Hello there, you delightful c*&ts. Welcome back for another day of ScreenGeek exclusive interviews with the cast and crew of Amazon’s Original series, The Boys. In this roundup, I had the pleasure of speaking to Jack Quaid, who plays Huey Campbell, and Erin Moriarty, who plays Annie January/Starlight.
In our talks, Quaid and Moriarty discuss the shaky relationship between Huey and Annie, a tender moment between Starlight and Queen Maeve, and a few hints of what’s to come in season two.
So, Erin, your character, Annie, finds out Compound V and that discovery turns her world upside down. How did you prepare to come into the second season of The Boys as less of a goody-two-shoes and more of a badass?
Erin Moriarty: You know, the benefit of having done the entire season is that I lived through her and what she went through. So, the process and the transformation of her going from a “goody-two-shoes” to being a little bit more hardened and having adapted to our world; it wasn’t super difficult for me to do because I acted my way through it. I really had to kind of put myself in her shoes, in her psyche, and go through what she went through. So, by the time season two came around, the funny thing is—when I kind of did the homework of preparing to return and tap into her again, I just have to go back to the emotional place I was in when Huey broke my heart. And when my mother broke my heart and that just kind of—doing the acting job of season one was the homework for me to be able to build sort of the new version that we see of Annie in season two. So, really it was a matter of going through season one and just doing the homework to prepare and reminding myself of that, of what she went through and, putting myself in the imaginary “as if”. As if I had gone through what she’s been through and I was forced to adapt and I think filming an entire season helped me prepare more than anything.
There’s a conversation Huey had in season one with Mother’s Milk about the detonator and how it gave you this rush. Given the events of season one, is Huey starting to lean more to Butcher’s POV of how he handles the Supes?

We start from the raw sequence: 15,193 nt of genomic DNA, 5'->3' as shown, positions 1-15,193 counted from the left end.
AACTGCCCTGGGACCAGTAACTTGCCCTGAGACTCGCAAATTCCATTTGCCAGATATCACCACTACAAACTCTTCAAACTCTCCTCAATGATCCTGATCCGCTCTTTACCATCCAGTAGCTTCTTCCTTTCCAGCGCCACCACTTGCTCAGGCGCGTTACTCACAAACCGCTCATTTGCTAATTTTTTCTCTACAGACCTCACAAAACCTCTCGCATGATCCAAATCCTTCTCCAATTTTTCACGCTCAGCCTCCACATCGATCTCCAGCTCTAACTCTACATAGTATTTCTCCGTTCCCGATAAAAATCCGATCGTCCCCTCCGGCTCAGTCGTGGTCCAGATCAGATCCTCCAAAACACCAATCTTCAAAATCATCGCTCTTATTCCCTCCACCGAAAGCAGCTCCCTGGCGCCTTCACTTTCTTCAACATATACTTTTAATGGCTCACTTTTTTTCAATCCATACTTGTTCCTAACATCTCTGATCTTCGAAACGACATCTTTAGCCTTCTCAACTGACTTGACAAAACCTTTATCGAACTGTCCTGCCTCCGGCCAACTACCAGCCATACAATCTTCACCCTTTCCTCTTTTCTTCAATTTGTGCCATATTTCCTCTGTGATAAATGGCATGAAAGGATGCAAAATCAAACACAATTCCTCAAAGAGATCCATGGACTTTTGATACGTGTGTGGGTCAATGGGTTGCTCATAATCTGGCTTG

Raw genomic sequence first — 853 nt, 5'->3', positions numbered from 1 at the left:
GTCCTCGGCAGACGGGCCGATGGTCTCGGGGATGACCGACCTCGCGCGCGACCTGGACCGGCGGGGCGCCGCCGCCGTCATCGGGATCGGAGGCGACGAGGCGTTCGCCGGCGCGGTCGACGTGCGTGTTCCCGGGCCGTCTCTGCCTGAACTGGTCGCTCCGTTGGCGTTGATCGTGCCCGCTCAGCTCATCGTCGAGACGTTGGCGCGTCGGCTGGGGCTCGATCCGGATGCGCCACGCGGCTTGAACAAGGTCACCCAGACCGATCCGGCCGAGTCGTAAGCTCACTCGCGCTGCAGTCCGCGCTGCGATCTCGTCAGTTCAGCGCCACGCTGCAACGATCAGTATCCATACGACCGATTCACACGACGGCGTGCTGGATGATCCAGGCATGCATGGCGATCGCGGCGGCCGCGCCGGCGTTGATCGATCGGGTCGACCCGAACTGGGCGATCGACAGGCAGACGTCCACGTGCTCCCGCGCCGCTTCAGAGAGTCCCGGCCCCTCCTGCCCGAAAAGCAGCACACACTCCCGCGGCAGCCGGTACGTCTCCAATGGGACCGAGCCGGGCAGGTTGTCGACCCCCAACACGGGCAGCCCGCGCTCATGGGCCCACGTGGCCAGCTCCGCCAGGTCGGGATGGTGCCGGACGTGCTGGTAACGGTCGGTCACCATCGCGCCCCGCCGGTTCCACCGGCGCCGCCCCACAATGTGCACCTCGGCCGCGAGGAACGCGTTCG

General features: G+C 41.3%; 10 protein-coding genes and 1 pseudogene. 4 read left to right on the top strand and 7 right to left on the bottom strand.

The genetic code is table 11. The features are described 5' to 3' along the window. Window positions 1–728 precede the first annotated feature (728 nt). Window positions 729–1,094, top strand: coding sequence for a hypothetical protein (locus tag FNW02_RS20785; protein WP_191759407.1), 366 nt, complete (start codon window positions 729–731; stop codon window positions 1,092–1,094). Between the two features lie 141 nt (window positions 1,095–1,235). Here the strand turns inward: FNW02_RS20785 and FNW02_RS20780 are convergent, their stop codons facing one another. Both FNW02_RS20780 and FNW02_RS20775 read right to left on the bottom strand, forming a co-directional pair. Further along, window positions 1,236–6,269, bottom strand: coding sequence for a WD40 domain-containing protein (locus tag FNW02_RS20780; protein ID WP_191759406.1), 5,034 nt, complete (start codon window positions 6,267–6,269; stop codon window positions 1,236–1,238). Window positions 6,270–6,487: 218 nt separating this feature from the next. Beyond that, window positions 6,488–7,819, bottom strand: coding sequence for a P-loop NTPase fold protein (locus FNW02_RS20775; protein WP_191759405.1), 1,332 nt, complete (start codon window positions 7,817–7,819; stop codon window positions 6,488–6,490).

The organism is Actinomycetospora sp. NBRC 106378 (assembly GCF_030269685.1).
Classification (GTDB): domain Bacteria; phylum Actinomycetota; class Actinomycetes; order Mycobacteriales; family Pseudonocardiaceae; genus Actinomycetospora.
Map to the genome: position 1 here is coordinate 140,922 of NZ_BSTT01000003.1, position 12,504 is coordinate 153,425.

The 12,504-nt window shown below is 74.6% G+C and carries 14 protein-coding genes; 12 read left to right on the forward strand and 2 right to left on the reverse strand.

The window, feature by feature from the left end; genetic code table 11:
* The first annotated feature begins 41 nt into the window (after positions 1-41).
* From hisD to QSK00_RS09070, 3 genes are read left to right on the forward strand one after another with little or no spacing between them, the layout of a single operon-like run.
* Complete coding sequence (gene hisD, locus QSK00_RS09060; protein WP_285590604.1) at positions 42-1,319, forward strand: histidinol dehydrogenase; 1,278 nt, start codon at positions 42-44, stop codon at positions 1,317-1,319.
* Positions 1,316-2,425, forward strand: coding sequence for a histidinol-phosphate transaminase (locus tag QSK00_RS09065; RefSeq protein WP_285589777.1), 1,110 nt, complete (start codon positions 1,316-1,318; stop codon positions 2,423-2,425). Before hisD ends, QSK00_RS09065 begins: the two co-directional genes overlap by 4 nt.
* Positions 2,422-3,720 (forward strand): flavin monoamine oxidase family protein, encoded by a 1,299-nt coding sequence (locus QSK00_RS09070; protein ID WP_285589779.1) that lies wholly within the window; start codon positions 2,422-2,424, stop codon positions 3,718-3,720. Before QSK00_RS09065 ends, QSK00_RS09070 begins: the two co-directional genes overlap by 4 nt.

Jack Quaid: Yeah, there’s always that danger. I think with Huey it’s because this whole thing started for him with a Supe killing the woman that he loved the most. But, I think Starlight and the scenes that Huey and Annie share, in season one, help him to see that not all—Butcher’s essentially prejudiced against superheroes and Huey is now seeing that’s more of a gray area. There are Supes that are downright psychopaths, but there are also superheroes that are very caring and very kind, and in the case of Starlight, one that Huey fell for. So, he does have, especially in season one, he has a temptation to kind of go towards the darker side. Especially when he’s pretty directly pursuing revenge for Robin and especially in those first few weeks after she died. I don’t think he’ll go full Butcher necessarily, but the danger of falling into that way of his thinking is always there and present for him.
Now this question is for both Erin and Jack. How’s the relationship going to change in season two between Annie and Huey? Is it going to be stronger or is going to be a bigger strain on the two characters?
Jack Quaid: There’s nothing but strain this season.
Erin Moriarty: Well, for it to be stronger, I think—
Jack Quaid: Yeah. I mean, Huey knows how bad he messed up. I mean, he kind of had to lie to her in a lot of ways, but he wants nothing more than to be together with her. But he has to kind of put that aside because there are bigger things at stake.